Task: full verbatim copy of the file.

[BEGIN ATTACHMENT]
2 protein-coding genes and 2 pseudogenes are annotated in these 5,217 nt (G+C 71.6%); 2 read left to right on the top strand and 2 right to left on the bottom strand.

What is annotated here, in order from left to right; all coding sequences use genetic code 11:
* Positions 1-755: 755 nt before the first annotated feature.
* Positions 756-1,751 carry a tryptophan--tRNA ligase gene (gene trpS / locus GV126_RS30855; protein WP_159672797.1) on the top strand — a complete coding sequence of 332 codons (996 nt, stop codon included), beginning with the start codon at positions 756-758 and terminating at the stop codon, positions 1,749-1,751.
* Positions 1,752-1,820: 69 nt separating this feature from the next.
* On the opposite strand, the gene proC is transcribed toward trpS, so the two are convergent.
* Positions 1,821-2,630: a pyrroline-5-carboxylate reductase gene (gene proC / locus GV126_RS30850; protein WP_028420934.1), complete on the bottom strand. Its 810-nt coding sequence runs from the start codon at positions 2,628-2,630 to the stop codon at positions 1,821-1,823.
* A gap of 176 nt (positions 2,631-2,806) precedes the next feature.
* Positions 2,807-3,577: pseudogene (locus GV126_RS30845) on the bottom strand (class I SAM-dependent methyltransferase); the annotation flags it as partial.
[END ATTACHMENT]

2 protein-coding genes and 2 pseudogenes are annotated in these 5,217 nt (G+C 71.6%); 2 read left to right on the top strand and 2 right to left on the bottom strand.

What is annotated here, in order from left to right; all coding sequences use genetic code 11:
* Positions 1-755: 755 nt before the first annotated feature.
* Positions 756-1,751 carry a tryptophan--tRNA ligase gene (gene trpS / locus GV126_RS30855; protein WP_159672797.1) on the top strand — a complete coding sequence of 332 codons (996 nt, stop codon included), beginning with the start codon at positions 756-758 and terminating at the stop codon, positions 1,749-1,751.
* Positions 1,752-1,820: 69 nt separating this feature from the next.
* On the opposite strand, the gene proC is transcribed toward trpS, so the two are convergent.
* Positions 1,821-2,630: a pyrroline-5-carboxylate reductase gene (gene proC / locus GV126_RS30850; protein WP_028420934.1), complete on the bottom strand. Its 810-nt coding sequence runs from the start codon at positions 2,628-2,630 to the stop codon at positions 1,821-1,823.
* A gap of 176 nt (positions 2,631-2,806) precedes the next feature.
* Positions 2,807-3,577: pseudogene (locus GV126_RS30845) on the bottom strand (class I SAM-dependent methyltransferase); the annotation flags it as partial.